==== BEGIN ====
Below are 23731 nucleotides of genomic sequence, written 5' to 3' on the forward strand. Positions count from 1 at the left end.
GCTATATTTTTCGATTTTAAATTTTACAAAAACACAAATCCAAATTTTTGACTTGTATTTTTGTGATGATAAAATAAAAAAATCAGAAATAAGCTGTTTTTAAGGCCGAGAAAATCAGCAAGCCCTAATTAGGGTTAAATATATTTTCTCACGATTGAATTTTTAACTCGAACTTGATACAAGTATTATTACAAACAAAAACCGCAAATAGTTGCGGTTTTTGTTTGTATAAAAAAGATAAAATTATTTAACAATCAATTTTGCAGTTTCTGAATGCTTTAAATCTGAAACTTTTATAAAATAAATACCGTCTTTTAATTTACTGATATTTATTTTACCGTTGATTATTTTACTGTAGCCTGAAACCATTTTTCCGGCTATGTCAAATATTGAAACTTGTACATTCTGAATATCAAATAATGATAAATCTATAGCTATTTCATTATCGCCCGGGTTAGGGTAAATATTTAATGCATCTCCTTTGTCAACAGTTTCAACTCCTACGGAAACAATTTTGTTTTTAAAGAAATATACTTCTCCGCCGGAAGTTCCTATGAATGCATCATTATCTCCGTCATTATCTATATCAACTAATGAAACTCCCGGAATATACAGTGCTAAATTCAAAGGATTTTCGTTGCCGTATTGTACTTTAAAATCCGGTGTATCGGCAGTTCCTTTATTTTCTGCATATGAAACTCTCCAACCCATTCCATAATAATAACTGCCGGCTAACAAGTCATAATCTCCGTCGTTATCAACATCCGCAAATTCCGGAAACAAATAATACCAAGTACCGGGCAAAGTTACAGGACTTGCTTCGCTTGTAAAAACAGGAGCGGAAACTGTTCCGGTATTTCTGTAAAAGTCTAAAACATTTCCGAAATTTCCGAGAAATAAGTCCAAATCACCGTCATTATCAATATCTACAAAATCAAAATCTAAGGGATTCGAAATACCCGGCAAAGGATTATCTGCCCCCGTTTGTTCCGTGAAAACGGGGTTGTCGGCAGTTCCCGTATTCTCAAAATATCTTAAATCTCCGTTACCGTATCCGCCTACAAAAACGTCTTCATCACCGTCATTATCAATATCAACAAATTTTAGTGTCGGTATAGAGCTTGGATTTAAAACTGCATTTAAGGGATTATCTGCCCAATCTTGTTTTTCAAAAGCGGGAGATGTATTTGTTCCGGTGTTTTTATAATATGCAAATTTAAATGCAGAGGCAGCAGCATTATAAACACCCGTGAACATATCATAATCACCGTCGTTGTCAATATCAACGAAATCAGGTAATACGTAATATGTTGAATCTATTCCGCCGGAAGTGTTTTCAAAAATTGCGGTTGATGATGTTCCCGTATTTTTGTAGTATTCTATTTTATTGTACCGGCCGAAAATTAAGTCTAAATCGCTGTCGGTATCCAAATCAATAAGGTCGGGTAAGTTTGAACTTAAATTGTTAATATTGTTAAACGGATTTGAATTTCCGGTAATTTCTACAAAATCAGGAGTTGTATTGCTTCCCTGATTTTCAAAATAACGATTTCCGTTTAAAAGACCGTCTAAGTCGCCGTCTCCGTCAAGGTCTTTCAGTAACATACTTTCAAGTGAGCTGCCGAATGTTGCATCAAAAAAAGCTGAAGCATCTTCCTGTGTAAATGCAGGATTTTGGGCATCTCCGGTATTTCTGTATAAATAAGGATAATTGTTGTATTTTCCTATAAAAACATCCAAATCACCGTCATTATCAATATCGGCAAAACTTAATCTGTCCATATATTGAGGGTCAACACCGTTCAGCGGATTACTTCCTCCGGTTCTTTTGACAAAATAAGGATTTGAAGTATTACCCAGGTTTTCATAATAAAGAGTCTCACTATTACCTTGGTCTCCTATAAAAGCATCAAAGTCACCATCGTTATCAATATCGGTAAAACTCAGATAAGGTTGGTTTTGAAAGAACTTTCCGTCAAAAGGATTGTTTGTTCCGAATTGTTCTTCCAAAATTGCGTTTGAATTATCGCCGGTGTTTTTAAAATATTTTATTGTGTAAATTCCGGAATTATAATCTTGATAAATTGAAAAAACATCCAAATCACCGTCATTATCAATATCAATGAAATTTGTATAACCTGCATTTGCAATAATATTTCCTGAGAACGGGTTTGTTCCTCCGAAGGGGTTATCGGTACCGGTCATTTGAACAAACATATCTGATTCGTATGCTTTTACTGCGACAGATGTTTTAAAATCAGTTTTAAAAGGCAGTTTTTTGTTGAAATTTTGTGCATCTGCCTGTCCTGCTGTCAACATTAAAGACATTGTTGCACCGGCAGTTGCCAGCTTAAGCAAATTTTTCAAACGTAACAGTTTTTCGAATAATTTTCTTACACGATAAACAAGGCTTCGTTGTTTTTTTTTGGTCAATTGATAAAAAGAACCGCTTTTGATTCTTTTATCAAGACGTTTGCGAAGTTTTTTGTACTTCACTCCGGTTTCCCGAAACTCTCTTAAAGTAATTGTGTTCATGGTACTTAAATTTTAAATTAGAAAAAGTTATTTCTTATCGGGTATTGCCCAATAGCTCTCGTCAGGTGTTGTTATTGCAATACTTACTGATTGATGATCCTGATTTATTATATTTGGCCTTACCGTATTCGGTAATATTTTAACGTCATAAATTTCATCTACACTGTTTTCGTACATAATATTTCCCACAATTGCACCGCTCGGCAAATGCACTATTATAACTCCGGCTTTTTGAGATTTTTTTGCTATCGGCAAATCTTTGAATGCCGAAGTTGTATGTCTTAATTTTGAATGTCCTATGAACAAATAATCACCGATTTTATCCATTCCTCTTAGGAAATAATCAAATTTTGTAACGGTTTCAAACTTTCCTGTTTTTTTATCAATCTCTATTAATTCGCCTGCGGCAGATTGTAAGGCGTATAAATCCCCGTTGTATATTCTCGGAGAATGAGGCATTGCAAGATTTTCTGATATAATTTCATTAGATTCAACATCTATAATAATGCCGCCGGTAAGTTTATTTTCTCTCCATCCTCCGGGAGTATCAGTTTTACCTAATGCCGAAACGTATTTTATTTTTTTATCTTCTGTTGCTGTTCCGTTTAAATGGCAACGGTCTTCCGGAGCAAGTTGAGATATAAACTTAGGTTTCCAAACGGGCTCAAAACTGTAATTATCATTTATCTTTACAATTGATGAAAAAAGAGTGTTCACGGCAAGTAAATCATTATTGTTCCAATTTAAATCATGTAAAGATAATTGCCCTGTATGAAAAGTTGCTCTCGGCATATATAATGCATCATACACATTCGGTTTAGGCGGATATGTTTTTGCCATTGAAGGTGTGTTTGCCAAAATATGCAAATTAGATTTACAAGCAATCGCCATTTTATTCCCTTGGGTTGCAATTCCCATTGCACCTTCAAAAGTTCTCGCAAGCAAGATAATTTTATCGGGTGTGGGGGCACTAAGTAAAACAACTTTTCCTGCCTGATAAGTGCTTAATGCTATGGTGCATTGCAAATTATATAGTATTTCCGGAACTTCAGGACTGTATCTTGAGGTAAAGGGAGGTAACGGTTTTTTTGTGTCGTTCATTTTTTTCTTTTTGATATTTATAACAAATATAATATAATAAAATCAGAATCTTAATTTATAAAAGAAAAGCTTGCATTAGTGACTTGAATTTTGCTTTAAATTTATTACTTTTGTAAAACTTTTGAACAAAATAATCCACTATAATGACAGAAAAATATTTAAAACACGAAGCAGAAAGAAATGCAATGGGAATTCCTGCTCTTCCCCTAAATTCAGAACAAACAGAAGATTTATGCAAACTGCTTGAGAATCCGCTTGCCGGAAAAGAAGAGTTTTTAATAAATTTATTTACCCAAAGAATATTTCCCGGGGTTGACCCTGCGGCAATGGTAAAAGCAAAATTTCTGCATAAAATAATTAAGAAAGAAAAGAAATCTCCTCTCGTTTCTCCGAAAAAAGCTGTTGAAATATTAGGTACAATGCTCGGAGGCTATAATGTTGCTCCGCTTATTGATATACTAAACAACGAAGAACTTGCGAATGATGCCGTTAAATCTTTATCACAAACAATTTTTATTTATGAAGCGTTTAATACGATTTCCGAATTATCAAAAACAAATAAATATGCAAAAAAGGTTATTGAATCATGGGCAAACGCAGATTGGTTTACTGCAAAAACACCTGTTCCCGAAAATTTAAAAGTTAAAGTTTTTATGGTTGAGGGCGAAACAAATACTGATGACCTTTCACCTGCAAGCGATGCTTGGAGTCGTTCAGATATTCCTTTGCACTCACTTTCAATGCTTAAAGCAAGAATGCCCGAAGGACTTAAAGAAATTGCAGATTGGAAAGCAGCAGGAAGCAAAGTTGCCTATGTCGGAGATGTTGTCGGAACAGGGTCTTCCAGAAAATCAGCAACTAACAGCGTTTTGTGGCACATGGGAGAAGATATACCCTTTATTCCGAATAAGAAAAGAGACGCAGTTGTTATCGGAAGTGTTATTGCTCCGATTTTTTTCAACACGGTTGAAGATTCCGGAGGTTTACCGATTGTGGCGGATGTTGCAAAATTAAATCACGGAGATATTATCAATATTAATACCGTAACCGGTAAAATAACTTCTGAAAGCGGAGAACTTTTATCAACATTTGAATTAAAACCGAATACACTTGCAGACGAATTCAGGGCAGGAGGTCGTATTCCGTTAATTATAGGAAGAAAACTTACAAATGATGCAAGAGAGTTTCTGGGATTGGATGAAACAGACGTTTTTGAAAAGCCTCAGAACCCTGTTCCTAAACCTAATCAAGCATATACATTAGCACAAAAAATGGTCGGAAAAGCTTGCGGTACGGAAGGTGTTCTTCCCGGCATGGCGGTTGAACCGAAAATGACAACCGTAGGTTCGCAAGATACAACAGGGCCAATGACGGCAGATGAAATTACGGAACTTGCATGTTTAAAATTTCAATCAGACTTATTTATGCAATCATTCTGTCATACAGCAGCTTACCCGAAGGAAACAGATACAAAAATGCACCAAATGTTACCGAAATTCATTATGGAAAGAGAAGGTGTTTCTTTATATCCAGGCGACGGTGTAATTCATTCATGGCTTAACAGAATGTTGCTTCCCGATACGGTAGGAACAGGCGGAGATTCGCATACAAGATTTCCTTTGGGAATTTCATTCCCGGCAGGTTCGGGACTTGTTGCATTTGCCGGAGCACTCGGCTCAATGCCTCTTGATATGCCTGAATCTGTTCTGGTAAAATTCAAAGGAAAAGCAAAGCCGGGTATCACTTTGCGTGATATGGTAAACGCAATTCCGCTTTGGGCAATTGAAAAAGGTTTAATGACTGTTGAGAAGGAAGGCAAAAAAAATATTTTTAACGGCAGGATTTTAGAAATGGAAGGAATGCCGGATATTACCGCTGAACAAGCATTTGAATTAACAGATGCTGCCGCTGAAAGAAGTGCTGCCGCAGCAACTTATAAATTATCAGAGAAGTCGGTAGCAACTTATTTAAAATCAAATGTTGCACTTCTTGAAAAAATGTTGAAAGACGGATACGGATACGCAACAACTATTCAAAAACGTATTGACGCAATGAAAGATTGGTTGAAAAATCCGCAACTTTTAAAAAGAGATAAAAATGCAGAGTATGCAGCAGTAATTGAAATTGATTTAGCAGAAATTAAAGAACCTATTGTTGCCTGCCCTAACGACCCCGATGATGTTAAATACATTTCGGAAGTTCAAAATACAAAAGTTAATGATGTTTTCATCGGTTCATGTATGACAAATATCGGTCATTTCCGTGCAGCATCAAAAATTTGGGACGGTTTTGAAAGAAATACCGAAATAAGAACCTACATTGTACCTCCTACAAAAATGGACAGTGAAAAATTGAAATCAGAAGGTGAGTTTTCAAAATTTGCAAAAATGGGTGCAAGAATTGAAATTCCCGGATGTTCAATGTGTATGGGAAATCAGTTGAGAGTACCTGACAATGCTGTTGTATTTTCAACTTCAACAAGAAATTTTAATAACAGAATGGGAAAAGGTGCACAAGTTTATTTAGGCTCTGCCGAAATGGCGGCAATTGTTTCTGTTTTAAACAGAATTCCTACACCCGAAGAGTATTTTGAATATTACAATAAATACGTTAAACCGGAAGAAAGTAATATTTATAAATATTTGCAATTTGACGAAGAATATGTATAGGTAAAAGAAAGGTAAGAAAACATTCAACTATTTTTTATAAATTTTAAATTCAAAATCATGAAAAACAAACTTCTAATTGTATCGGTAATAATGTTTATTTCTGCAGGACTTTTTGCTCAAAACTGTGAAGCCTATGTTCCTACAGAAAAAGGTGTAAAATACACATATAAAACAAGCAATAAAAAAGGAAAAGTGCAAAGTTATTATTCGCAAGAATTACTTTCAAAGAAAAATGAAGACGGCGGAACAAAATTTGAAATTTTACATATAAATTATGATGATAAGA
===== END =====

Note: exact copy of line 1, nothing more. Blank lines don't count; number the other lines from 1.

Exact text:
Below are 23731 nucleotides of genomic sequence, written 5' to 3' on the forward strand. Positions count from 1 at the left end.